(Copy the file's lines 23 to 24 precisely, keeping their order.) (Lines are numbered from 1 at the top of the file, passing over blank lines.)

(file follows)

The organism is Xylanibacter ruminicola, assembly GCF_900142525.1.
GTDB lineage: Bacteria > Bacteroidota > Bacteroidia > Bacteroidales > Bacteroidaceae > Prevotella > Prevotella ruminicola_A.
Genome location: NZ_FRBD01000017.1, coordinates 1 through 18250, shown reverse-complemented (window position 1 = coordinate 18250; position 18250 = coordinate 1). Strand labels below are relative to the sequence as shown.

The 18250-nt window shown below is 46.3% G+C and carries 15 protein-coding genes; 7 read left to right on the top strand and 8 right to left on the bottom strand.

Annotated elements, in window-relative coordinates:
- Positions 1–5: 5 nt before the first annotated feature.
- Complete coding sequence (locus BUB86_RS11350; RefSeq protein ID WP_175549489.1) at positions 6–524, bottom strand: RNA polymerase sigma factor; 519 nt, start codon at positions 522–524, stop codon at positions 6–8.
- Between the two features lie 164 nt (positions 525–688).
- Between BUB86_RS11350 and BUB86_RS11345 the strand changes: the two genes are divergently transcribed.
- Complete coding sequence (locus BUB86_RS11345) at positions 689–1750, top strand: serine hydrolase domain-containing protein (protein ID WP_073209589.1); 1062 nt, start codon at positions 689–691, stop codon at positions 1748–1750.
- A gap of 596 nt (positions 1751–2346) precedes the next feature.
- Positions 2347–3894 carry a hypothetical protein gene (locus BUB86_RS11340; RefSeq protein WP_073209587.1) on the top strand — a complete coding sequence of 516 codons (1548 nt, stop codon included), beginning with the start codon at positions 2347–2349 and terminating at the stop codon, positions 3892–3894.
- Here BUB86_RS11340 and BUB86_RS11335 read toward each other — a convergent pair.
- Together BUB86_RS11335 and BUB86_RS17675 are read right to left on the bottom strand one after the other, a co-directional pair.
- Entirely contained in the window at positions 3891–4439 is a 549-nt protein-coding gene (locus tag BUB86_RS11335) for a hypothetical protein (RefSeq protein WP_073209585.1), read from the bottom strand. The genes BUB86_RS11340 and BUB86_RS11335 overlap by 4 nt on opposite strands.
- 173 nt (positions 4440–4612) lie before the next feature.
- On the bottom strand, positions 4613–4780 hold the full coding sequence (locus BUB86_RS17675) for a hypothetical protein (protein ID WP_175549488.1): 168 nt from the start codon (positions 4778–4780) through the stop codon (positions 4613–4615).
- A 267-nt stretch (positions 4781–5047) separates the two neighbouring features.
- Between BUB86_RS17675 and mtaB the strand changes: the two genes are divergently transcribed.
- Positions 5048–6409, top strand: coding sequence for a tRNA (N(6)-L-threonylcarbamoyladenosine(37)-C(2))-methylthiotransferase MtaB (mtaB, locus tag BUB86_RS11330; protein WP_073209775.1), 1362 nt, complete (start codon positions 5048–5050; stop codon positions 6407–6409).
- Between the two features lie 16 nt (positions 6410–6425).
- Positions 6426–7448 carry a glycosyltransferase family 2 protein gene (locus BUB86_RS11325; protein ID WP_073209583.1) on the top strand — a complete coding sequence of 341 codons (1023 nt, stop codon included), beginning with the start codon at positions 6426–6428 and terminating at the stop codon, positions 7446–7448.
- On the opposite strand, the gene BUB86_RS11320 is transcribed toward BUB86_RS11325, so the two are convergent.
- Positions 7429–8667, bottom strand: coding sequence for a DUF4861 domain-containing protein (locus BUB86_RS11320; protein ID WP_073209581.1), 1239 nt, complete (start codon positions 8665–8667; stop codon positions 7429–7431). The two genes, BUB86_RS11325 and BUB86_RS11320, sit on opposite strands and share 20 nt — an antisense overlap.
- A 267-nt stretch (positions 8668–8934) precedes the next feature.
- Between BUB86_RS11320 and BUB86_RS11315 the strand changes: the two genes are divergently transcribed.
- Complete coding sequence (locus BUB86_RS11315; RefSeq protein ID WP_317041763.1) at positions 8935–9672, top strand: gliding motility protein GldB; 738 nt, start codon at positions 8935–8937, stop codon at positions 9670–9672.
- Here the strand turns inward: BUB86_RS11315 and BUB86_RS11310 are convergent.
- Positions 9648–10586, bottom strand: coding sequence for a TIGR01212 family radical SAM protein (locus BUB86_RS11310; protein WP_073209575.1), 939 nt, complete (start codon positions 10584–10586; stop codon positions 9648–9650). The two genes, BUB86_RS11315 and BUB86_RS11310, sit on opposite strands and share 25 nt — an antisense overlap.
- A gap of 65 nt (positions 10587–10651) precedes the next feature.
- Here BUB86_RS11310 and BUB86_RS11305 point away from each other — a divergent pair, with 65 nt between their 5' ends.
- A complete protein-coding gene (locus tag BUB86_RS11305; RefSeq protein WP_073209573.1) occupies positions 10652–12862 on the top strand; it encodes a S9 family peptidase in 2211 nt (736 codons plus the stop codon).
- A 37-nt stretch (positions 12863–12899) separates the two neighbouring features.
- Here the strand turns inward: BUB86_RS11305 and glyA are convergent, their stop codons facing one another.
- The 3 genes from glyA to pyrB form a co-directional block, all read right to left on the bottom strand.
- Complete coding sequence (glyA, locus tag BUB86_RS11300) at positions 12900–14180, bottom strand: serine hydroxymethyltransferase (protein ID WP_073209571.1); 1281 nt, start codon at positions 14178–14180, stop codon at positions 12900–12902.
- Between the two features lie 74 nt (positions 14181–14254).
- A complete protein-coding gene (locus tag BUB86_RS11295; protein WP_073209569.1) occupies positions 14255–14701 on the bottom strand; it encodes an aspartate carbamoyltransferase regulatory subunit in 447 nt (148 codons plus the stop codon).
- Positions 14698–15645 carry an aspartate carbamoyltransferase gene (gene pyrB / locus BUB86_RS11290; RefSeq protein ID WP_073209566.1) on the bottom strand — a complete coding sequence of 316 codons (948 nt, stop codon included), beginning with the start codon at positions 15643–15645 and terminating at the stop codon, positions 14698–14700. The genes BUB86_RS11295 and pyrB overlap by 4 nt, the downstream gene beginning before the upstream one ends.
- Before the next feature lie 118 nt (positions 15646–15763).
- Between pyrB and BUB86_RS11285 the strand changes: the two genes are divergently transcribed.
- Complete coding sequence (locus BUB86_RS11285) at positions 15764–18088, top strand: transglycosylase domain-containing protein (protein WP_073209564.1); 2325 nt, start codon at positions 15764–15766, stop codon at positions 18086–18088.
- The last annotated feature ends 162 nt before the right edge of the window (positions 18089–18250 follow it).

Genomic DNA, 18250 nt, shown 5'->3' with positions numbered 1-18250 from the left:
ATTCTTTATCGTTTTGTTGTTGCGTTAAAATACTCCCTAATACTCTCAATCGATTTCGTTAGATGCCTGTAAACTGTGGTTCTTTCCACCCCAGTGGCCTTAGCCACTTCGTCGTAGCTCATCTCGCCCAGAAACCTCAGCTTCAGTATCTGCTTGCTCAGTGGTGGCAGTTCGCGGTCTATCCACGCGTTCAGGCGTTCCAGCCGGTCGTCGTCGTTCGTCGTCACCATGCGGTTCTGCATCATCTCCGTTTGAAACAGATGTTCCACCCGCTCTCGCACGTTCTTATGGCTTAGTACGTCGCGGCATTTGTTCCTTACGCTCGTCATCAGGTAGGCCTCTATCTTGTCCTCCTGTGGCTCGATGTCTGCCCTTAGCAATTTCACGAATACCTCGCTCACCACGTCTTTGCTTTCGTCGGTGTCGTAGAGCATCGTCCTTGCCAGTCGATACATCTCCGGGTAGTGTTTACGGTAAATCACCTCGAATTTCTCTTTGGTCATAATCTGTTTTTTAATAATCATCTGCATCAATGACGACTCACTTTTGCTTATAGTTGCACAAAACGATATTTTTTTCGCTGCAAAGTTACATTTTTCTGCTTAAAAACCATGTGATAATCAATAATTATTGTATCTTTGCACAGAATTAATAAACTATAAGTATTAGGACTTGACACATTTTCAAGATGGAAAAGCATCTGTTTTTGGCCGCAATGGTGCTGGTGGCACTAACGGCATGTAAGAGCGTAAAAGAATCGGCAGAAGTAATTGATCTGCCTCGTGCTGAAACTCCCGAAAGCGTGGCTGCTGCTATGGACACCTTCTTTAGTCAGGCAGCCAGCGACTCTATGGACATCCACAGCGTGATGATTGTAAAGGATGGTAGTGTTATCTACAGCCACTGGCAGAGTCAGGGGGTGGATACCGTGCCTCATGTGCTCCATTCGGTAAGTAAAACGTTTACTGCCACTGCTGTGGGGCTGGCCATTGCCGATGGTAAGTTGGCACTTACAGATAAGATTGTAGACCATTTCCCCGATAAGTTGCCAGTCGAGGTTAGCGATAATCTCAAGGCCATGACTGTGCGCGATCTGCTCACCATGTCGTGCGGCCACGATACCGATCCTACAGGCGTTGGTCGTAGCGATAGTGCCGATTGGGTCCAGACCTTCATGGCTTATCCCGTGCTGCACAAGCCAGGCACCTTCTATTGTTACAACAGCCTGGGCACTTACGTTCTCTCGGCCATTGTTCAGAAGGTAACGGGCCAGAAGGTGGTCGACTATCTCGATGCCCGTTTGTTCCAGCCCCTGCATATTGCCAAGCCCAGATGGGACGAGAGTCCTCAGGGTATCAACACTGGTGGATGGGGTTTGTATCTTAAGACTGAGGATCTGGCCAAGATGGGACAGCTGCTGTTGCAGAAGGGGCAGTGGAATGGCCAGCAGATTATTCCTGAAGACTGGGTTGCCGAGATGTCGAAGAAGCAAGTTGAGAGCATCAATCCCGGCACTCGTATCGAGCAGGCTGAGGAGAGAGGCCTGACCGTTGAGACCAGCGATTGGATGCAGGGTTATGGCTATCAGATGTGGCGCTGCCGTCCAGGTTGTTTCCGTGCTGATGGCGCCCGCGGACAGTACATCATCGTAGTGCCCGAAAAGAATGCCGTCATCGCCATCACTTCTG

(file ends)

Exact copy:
- On the opposite strand, the gene BUB86_RS11320 is transcribed toward BUB86_RS11325, so the two are convergent.
- Positions 7429–8667, bottom strand: coding sequence for a DUF4861 domain-containing protein (locus BUB86_RS11320; protein ID WP_073209581.1), 1239 nt, complete (start codon positions 8665–8667; stop codon positions 7429–7431). The two genes, BUB86_RS11325 and BUB86_RS11320, sit on opposite strands and share 20 nt — an antisense overlap.